For millennia, humanity has struggled under brutal and oppressive governments. Our community has its own unique history—one that led us to the shores of America and the great experiment in constitutional democracy that we all enjoy.

Voting has been an essential part of our national fabric, and the fight to ensure that all citizens have the same rights when it comes to voting has been a continuous theme in our history. The great bounty and opportunity that we enjoy in our nation is built on the right to vote, which is why it is so tragic that so many people in our community do not exercise this right.

Our community must reassess its relationship to voting. It is both a tremendous privilege of living in this country, and it impacts our daily lives—from infrastructure, to public safety to education. Voting is our opportunity to show our elected officials what matters most to us, and it is the single most important tool that we have on a mass scale to work on the day-school tuition crisis. By voting, we are showing candidates that our children’s security and education is a paramount issue for our community. That’s the vehicle we have to tell them that STEM education, free kosher lunch in school, money to secure our schools and other issues is the way to secure our interest in their candidacy. In fact, that is also the only way to fix the tuition crisis plaguing our community: to get government funding into our day schools and yeshivahs to lessen the financial burden on our families.

We have a tendency to focus on presidential campaigns and ignore down-ballot races such as state and local elections. This must end. When we fail to vote, we miss an opportunity to signal our communal priorities to elected officials and candidates at every level. We have so much more influence and power when we turn out to vote in every election—from the largest to the smallest.

There is an old saying in politics that elections have consequences. When our community fails to vote in every election, we hurt our cause and keep tuition high. When we fail to vote, even fail to register to vote, we perpetuate the tuition crisis. On the other hand, when we vote (in every election, every year), we send a clear message—that our community votes without fail, and that we vote based on the No. 1 policy issue impacting us all: tuition.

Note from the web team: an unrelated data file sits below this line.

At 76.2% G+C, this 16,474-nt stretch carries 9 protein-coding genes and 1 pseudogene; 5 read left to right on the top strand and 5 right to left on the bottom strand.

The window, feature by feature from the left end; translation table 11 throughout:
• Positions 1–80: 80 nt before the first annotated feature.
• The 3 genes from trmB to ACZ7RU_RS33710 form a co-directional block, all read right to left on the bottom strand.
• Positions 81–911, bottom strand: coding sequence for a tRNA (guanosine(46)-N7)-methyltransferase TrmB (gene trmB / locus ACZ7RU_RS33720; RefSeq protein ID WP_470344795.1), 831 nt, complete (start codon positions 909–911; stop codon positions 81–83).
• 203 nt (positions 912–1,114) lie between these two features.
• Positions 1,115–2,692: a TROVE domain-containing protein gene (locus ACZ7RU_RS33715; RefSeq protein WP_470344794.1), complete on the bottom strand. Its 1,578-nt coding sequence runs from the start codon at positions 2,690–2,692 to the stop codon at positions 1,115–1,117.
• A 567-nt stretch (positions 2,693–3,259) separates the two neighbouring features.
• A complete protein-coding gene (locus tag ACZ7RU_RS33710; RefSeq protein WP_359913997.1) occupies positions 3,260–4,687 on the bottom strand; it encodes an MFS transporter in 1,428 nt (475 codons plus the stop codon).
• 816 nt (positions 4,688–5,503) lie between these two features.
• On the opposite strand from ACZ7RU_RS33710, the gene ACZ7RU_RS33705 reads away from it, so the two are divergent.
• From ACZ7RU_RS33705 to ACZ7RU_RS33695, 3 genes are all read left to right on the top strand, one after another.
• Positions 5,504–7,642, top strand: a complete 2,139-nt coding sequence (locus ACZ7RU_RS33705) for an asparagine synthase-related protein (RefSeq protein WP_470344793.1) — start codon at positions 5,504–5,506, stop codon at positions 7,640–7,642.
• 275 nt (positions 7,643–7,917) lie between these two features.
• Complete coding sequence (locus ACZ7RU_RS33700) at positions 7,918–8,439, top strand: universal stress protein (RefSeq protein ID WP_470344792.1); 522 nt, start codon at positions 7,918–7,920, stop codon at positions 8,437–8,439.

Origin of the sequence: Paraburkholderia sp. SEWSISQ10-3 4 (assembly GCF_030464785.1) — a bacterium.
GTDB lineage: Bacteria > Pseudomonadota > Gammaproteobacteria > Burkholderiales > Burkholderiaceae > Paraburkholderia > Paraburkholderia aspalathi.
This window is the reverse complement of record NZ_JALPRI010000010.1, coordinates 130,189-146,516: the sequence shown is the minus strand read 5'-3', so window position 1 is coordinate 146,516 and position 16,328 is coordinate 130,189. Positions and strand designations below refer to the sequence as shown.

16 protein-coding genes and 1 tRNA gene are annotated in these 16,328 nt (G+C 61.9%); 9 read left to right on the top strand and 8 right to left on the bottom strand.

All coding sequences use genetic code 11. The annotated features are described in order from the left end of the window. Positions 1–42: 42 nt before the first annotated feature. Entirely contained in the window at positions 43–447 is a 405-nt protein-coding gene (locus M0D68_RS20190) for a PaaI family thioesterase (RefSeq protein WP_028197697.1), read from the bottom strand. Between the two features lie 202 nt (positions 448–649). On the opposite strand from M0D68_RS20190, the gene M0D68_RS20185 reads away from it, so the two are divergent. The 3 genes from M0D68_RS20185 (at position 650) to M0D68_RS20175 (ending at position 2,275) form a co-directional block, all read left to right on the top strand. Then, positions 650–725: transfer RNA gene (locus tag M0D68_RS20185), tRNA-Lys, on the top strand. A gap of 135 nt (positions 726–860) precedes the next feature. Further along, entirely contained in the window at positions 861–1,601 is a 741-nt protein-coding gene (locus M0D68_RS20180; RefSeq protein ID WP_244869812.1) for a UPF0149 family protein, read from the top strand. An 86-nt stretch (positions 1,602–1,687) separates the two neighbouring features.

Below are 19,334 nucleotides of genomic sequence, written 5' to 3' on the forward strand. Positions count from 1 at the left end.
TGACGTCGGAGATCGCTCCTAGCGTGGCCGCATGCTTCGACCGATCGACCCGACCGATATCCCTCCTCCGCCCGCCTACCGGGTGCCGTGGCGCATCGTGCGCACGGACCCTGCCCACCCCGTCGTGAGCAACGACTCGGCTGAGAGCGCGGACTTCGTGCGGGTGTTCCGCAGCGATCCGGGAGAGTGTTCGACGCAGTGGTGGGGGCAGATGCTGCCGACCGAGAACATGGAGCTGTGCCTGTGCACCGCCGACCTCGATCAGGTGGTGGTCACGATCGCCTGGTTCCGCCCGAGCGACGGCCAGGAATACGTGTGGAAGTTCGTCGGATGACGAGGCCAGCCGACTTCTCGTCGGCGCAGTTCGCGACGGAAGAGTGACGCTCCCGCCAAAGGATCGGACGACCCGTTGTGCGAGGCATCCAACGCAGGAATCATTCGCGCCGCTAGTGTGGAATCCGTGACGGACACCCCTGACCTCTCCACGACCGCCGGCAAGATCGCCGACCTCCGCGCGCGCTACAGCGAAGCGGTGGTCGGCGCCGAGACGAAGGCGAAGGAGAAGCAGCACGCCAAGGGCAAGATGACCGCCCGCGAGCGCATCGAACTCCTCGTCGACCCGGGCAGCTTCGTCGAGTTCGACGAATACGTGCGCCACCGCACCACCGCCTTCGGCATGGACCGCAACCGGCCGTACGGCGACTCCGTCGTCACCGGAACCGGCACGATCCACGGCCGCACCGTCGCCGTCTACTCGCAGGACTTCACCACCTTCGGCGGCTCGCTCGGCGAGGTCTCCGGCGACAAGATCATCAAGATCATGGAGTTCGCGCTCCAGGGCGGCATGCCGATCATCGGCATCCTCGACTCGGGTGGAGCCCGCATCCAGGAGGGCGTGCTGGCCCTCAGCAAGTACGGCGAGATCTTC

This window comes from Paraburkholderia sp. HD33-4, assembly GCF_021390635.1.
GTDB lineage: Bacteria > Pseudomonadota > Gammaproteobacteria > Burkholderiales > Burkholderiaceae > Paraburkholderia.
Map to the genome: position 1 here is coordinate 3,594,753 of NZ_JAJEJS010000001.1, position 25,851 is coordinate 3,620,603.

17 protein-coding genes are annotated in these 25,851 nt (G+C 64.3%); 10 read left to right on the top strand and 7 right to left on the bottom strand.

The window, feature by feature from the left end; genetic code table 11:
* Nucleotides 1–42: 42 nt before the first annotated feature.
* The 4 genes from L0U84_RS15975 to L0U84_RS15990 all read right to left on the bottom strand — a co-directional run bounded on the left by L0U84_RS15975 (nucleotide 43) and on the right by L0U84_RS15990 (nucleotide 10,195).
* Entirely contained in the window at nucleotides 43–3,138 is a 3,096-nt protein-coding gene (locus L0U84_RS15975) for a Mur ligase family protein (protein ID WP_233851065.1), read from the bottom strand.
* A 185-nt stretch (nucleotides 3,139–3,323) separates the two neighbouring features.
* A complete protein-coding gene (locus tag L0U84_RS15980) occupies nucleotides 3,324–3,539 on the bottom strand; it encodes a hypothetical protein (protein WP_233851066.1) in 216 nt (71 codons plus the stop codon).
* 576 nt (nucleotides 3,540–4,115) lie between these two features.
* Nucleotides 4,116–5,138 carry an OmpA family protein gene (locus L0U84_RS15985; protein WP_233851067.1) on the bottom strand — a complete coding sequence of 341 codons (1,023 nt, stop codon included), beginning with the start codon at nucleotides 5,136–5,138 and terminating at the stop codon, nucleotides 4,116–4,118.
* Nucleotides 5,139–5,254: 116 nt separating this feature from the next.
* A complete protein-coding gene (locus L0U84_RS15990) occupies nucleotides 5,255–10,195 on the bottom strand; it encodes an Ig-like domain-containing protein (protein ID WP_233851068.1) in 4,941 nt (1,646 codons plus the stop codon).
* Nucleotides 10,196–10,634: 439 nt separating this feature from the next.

Voting has a direct impact on the budget priorities in every town, city and state in the nation. Government funding is the only form of funding that our schools receive that does not originate in our community.

Of course, it’s not through voting alone that we will get where we need to be.

After we vote, we need to stay engaged by showing up en masse in our state houses and work with our elected officials to address this issue. We can’t simultaneously complain about the crushing burden of day-school tuition when we cannot even engage with our elected officials. We need to continue to organize and mobilize Jewish parents. We can and must ensure that every single elected official who represents us understands that we are saving our state billions of dollars each year by educating our students in nonpublic schools, and we can and must ensure that these politicians support our cause.

Through our work at Teach Advocacy Network, we are making inroads. In New York, our schools will receive the first-ever funding for qualified science and math teachers this year—something that will invariably improve the education our students receive and better prepare them for the workforce. This funding comes as a result of a campaign that Teach NYS launched for STEM funding from the state capital of Albany. Across the country, scholarship tax credits continue to provide a lifeline to thousands of parents of students in our schools, and in many states, security funding for our schools continues to rise.

As the cost of living keeps rising, so do the costs of educating our students. The time for inaction is over. We need mass mobilization of every synagogue, school and PTA. We must channel the WhatsApp conversations, the Shabbat-dinner arguments and the complaints into positive change. When we unite and focus on what is achievable, our community will see tremendous returns.

The reality is simple. To fix the day-school and yeshivah tuition crisis in America, our community must head to the polls in November and every election afterwards, and show our politicians what matters most to us. Our community can do this, but we need your involvement. And we need it now.

Jake Adler is the policy director of Teach NYS, a division of the Orthodox Union’s Teach Advocacy Network that operates in New York, New Jersey, Pennsylvania, Maryland, Florida and California. He spearheaded the effort to create a first in the nation program to begin reimbursing nonpublic schools for the costs of qualified STEM instructors. Follow him on Twitter at @JakeAAdler.